Former Laramie County Commissioner M. Lee Hasenauer says he is running as a " constitutional common sense Republican" as he tries to regain a seat on the commission in 2018.

Hasenauer was elected to a two-year term on the commission in 2012 and then was defeated in a 2014 re-election bid. He lost again in a 2016 commission run.

In a Monday interview on KGAB radio in Cheyenne, Hasenauer pledged to oppose any new taxes if he is elected to the commission.

He also said he is opposed to accepting federal funds for local projects in many cases, saying the money comes "with too many strings attached." Hasenauer was especially vocal in his criticism of "Plan Cheyenne," a community development plan for Cheyenne first adopted in 2006. Many provisions of the plan use federal grant money in their implementation

He was also critical of spending by the current county commission, saying the salaries of county elected officials increased by 36 percent between 2010 and this year. Hasenauer said he doesn't have a problem with county employees getting cost of living increases to keep up with inflation, but added he is against paying for studies 'to tell us what we knew already, that we needed to increase pay for the employees."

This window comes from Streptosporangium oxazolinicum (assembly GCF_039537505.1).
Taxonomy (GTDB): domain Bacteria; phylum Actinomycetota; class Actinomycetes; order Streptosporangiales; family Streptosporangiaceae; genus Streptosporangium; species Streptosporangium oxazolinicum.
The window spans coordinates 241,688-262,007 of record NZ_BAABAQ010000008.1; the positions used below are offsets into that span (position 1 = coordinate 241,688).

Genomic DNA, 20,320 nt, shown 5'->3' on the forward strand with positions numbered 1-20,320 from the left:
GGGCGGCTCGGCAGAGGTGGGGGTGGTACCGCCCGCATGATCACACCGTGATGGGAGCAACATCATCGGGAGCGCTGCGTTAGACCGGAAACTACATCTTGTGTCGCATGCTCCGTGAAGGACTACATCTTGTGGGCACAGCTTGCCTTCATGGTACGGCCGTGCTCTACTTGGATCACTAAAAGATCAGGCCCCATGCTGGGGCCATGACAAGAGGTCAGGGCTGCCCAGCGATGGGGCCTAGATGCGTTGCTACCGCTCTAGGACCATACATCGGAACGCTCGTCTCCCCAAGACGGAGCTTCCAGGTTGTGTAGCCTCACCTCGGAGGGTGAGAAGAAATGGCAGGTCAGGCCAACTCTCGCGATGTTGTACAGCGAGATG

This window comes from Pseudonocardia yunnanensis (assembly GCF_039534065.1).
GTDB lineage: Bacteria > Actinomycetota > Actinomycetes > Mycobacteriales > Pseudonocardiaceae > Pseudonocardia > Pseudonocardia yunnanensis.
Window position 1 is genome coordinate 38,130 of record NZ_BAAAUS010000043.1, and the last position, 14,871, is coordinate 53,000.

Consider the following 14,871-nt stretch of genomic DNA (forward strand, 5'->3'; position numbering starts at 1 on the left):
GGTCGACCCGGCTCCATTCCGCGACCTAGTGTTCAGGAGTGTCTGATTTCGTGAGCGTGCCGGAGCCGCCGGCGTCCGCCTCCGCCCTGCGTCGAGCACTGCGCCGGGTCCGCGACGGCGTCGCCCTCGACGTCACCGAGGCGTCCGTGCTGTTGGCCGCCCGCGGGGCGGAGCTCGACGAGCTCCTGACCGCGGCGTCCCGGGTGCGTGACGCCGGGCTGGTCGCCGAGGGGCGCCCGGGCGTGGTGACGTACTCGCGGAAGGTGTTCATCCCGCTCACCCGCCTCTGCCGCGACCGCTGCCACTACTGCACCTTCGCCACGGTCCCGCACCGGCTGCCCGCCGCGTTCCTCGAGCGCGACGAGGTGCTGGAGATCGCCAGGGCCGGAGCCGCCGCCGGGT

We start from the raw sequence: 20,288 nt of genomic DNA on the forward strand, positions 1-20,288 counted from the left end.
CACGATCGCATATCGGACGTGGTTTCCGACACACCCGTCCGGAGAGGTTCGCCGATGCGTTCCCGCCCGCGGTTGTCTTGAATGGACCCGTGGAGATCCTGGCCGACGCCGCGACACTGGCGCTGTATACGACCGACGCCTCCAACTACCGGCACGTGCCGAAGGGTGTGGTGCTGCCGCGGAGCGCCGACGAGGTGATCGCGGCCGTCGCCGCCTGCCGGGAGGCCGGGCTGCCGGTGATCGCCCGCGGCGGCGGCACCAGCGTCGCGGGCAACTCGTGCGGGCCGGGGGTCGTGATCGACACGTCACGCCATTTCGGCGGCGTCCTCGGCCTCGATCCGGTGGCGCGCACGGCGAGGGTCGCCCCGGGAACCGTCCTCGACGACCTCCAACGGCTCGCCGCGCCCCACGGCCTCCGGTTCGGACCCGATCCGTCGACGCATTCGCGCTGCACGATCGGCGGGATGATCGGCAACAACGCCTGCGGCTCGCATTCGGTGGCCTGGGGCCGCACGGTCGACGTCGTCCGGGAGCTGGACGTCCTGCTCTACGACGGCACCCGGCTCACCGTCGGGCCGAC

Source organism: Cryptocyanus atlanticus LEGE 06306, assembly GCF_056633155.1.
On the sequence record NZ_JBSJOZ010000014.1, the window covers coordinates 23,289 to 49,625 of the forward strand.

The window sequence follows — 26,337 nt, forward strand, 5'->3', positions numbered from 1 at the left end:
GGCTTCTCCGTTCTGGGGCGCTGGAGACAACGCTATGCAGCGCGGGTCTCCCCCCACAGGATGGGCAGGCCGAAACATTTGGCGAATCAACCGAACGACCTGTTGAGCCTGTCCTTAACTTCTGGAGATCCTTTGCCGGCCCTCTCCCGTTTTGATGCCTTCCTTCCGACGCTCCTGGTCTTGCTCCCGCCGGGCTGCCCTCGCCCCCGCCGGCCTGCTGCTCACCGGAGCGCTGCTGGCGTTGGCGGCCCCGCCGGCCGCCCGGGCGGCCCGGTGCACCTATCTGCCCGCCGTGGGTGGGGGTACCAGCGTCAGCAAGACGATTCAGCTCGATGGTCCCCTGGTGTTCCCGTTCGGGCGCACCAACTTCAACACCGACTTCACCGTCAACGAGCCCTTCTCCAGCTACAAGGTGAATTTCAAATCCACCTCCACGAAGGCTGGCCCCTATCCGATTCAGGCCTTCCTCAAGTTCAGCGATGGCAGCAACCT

He also said the number of county employees has grown from around 395 in 2010 to about 420 or 425 now. He was also critical of travel costs for commissioners, saying he had a 100 percent attendance record at commission meetings when he was on the board.

He said, by comparison, current commissioners have been taking trips to places such as California, Texas, and Washington D.C. at taxpayer expense. Hasenauer also was critical of how county officials have handled sixth-penny sales tax proposals.

Those projects must be approved by voters, with a sixth-cent sales tax on every dollar collected to pay for them. Hasenauer said officials have sent far too many of the proposals to the voters, and he was critical of the practice of bundling together several of the projects in groups.

He said he would favor fewer proposals for sixth-penny funding, and also thinks they should be placed on the general election ballot rather than before voters in a special election.

Hasenauer is one of several candidates running for three seats on the commission in 2018. Two incumbent Republicans, Troy Thompson and Linda Heath, are running for re-election. Other GOP candidates besides Hasenauer include Boyd Wiggam, Tom Scranton, and Gunnar Malm, a Cheyenne realtor.

Malm in 2016 authored a facebook page that highlighted what Malm considered extreme right-wing views he claimed Hasenauer held, such as belief in an alleged United Nations conspiracy to take over the world under the banner of ''Agenda 21."

Malm says he considered the page a viable way to expose Hasenauer's extreme views to the voters. Hasenauer's supporters considered the page a collection of unfair personal attacks. The page has since been shut down.

Lee Filer, a former state legislator, is the only Democrat to file to run for the commission in 2018.